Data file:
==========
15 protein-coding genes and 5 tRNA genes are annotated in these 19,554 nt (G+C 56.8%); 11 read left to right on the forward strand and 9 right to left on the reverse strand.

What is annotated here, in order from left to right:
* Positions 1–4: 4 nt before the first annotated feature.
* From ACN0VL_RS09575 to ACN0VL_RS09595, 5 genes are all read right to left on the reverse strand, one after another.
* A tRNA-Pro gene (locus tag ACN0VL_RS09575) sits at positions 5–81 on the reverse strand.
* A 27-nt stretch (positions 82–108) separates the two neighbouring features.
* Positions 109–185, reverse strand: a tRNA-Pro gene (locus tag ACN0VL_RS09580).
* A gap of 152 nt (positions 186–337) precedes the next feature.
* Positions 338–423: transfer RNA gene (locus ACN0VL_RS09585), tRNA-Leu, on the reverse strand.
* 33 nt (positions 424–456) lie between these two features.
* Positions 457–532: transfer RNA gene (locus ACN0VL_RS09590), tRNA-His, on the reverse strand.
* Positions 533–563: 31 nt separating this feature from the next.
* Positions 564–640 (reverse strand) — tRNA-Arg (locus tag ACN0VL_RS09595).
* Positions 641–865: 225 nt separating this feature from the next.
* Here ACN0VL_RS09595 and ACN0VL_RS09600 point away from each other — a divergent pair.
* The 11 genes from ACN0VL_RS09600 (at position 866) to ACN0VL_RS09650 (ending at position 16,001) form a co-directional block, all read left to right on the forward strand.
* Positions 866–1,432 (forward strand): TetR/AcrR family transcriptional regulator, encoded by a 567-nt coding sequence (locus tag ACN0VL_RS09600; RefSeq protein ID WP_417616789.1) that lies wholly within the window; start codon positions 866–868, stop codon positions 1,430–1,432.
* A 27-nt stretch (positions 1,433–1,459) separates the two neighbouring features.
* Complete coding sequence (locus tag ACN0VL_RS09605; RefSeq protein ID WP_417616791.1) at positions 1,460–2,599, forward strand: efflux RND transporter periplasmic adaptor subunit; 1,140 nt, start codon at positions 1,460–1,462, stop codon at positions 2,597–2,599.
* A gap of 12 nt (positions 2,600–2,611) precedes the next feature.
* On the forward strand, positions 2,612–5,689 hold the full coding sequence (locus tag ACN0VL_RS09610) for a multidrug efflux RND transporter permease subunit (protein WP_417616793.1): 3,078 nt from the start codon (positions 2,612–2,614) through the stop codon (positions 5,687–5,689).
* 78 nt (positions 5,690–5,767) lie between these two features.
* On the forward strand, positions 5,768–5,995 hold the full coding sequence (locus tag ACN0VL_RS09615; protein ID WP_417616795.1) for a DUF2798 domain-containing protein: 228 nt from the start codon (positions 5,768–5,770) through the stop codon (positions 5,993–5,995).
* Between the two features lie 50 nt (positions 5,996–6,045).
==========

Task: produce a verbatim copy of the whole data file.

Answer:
15 protein-coding genes and 5 tRNA genes are annotated in these 19,554 nt (G+C 56.8%); 11 read left to right on the forward strand and 9 right to left on the reverse strand.

What is annotated here, in order from left to right:
* Positions 1–4: 4 nt before the first annotated feature.
* From ACN0VL_RS09575 to ACN0VL_RS09595, 5 genes are all read right to left on the reverse strand, one after another.
* A tRNA-Pro gene (locus tag ACN0VL_RS09575) sits at positions 5–81 on the reverse strand.
* A 27-nt stretch (positions 82–108) separates the two neighbouring features.
* Positions 109–185, reverse strand: a tRNA-Pro gene (locus tag ACN0VL_RS09580).
* A gap of 152 nt (positions 186–337) precedes the next feature.
* Positions 338–423: transfer RNA gene (locus ACN0VL_RS09585), tRNA-Leu, on the reverse strand.
* 33 nt (positions 424–456) lie between these two features.
* Positions 457–532: transfer RNA gene (locus ACN0VL_RS09590), tRNA-His, on the reverse strand.
* Positions 533–563: 31 nt separating this feature from the next.
* Positions 564–640 (reverse strand) — tRNA-Arg (locus tag ACN0VL_RS09595).
* Positions 641–865: 225 nt separating this feature from the next.
* Here ACN0VL_RS09595 and ACN0VL_RS09600 point away from each other — a divergent pair.
* The 11 genes from ACN0VL_RS09600 (at position 866) to ACN0VL_RS09650 (ending at position 16,001) form a co-directional block, all read left to right on the forward strand.
* Positions 866–1,432 (forward strand): TetR/AcrR family transcriptional regulator, encoded by a 567-nt coding sequence (locus tag ACN0VL_RS09600; RefSeq protein ID WP_417616789.1) that lies wholly within the window; start codon positions 866–868, stop codon positions 1,430–1,432.
* A 27-nt stretch (positions 1,433–1,459) separates the two neighbouring features.
* Complete coding sequence (locus tag ACN0VL_RS09605; RefSeq protein ID WP_417616791.1) at positions 1,460–2,599, forward strand: efflux RND transporter periplasmic adaptor subunit; 1,140 nt, start codon at positions 1,460–1,462, stop codon at positions 2,597–2,599.
* A gap of 12 nt (positions 2,600–2,611) precedes the next feature.
* On the forward strand, positions 2,612–5,689 hold the full coding sequence (locus tag ACN0VL_RS09610) for a multidrug efflux RND transporter permease subunit (protein WP_417616793.1): 3,078 nt from the start codon (positions 2,612–2,614) through the stop codon (positions 5,687–5,689).
* 78 nt (positions 5,690–5,767) lie between these two features.
* On the forward strand, positions 5,768–5,995 hold the full coding sequence (locus tag ACN0VL_RS09615; protein ID WP_417616795.1) for a DUF2798 domain-containing protein: 228 nt from the start codon (positions 5,768–5,770) through the stop codon (positions 5,993–5,995).
* Between the two features lie 50 nt (positions 5,996–6,045).